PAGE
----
A pond’s watershed is the area of land that contributes water to a pond. The slope of the surrounding upland determines the area that contributes surface runoff to a pond. The shape of the water table around a pond determines the direction that water within the aquifer flows and the ultimate area that will contribute groundwater to a pond.
In the western, hilly areas of the Vineyard, the soil is developed on impervious clay and till. Seepage through this kind of soil is very slow and aquifers may be confined to pockets or beds of sandy material. In these situations, the watershed of a pond like Menemsha Pond, James Pond or Daggett's Pond is defined by the topography that directs the flow of surface runoff to the pond.
The south shore and the north shores east of Tashmoo have very sandy soil and the watershed is not determined so much by the topography of the surrounding upland but rather by the groundwater flow paths. The Commission has prepared a Watershed Map illustrating the approximate groundwater contribution areas to the coastal ponds.
These watersheds define areas where pollutants entering the ground may eventually affect coastal pond water quality. Nitrogen from wastewater disposal, fertilization of landscapes and farm fields and storm water runoff is the primary nutrient of concern. The watershed map is the starting point for determining the impact on water quality of buildout within each pond's watershed.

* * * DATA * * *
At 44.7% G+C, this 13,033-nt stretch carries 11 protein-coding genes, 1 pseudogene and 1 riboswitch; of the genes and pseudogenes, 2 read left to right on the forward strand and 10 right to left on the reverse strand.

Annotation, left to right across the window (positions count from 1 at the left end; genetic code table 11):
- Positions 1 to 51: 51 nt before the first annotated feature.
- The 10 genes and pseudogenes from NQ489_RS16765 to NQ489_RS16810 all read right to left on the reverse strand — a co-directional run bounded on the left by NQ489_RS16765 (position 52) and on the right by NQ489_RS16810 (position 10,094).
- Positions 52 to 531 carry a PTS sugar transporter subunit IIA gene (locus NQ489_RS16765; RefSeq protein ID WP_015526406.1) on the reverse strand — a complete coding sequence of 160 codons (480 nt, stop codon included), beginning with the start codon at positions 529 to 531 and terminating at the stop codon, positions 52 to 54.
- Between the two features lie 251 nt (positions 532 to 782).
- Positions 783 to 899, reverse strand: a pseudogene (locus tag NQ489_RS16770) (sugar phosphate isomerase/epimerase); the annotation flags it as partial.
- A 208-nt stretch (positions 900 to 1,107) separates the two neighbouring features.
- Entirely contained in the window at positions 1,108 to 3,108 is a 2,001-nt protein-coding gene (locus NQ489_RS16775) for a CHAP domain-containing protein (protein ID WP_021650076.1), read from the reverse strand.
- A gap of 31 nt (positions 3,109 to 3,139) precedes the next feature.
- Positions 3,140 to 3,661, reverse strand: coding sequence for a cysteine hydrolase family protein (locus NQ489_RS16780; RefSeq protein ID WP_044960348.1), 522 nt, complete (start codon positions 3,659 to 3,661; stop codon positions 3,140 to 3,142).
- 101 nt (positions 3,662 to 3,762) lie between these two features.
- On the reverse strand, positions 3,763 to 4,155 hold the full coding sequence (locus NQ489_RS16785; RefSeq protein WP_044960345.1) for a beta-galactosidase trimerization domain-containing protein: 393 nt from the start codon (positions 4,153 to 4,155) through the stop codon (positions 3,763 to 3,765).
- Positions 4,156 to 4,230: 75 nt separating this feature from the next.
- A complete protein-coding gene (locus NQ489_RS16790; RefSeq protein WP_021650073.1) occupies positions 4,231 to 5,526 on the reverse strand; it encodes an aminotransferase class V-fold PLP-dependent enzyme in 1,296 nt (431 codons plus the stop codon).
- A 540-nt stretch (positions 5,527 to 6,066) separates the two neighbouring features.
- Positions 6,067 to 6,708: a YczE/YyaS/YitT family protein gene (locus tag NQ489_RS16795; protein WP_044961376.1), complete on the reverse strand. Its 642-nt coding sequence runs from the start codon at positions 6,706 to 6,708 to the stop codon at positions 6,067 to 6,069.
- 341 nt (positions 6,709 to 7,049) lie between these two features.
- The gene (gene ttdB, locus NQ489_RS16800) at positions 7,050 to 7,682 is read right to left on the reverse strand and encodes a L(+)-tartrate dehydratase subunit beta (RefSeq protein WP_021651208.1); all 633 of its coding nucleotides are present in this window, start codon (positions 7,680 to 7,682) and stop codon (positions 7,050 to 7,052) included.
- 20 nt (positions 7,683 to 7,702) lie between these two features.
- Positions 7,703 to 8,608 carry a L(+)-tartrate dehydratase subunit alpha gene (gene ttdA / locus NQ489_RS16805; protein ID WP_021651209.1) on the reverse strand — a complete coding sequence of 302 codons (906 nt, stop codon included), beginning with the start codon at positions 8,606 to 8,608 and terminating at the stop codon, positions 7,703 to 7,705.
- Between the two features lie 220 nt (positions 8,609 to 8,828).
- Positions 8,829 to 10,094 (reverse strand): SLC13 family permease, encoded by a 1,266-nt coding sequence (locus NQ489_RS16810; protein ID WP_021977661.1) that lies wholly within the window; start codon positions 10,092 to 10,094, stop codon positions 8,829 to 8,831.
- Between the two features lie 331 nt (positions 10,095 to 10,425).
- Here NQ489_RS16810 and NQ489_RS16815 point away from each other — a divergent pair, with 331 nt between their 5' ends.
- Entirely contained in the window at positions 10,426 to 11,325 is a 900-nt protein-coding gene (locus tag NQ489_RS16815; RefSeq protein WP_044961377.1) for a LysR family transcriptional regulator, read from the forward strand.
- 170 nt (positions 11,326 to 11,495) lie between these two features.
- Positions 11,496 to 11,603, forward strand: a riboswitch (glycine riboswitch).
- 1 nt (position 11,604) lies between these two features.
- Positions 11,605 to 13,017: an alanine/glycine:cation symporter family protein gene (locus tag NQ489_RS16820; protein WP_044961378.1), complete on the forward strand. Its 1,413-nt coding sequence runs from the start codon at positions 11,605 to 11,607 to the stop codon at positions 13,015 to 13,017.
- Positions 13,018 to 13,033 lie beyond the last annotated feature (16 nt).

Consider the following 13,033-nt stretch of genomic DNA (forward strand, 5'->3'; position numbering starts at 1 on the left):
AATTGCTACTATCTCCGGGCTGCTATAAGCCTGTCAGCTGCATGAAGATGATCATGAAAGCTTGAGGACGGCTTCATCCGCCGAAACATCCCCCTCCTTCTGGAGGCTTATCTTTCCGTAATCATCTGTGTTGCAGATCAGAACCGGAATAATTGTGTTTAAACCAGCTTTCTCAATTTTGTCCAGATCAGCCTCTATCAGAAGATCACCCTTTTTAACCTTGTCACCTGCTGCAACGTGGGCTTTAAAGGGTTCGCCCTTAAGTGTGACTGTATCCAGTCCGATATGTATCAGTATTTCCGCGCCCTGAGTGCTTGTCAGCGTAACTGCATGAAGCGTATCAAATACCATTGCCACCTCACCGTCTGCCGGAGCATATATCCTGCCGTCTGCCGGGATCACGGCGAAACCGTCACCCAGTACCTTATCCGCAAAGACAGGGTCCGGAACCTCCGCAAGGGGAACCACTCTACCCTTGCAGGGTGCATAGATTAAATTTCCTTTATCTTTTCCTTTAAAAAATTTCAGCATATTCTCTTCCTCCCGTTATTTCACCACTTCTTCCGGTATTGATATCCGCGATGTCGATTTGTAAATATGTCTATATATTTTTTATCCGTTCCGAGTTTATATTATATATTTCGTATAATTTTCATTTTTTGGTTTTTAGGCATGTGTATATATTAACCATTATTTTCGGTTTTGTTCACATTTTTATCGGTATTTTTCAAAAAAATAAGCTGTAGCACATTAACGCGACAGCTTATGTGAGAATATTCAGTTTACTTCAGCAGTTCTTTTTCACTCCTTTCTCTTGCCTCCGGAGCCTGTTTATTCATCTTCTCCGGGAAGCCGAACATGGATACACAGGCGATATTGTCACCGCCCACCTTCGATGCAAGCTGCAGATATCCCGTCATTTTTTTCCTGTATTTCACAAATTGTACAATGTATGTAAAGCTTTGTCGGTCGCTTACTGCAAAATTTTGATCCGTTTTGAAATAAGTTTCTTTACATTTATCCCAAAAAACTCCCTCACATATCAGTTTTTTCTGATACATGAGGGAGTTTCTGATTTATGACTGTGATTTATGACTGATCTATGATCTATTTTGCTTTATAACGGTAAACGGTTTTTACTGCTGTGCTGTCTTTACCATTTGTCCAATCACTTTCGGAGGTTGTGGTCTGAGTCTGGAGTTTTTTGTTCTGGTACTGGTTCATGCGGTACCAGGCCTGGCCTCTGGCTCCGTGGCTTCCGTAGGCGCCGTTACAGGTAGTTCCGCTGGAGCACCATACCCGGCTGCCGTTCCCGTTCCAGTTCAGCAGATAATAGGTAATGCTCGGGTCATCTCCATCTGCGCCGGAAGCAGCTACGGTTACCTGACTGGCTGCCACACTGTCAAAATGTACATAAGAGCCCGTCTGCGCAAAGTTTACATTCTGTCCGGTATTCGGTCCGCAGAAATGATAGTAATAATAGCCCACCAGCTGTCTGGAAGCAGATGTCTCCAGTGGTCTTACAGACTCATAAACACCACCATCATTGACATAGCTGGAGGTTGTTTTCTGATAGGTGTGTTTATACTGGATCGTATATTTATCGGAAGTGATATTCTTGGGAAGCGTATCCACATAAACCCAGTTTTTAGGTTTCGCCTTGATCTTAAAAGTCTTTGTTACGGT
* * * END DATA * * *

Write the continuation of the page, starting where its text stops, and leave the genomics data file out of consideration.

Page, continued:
Stormwater is the water generated from impervious surfaces when it rains. Unless it is dealt with in some other way, stormwater generated near surface waters drives silt, organic matter, bacteria, nutrients, metals, and petroleum products into fresh and coastal waters. The bacteria carried to our coastal ponds contribute to shellfish bed closures that impact our way of life. Stormwater is a visible, often easily corrected source of water pollution.
This source of water quality degradation can be eliminated or at least reduced by having rain and runoff infiltrate directly into the ground, instead of letting it flow into coastal ponds and other surfacewaters. In the ground, it is filtered, treated, and then replenishes groundwater resources.
The use of nonstructural, natural approaches is preferred. Low Impact Development (LID) is an innovative stormwater management approach that avoids costly conventional techniques to pipe, treat, and dispose of stormwater. Instead, it replicates the pre-development hydrology of the site by using design techniques modeled after nature, to infiltrate, filter, store, evaporate, and detain runoff close to its source. Techniques include porous pavers, pervious asphalt, bioretention swales, grassed infiltration areas and rain gardens. LID guidelines should be incorporated into permitting and project approvals at town and MVC levels to minimize the generation of stormwater.
The following criteria are recommended to prioritize which stormwater systems to remediate.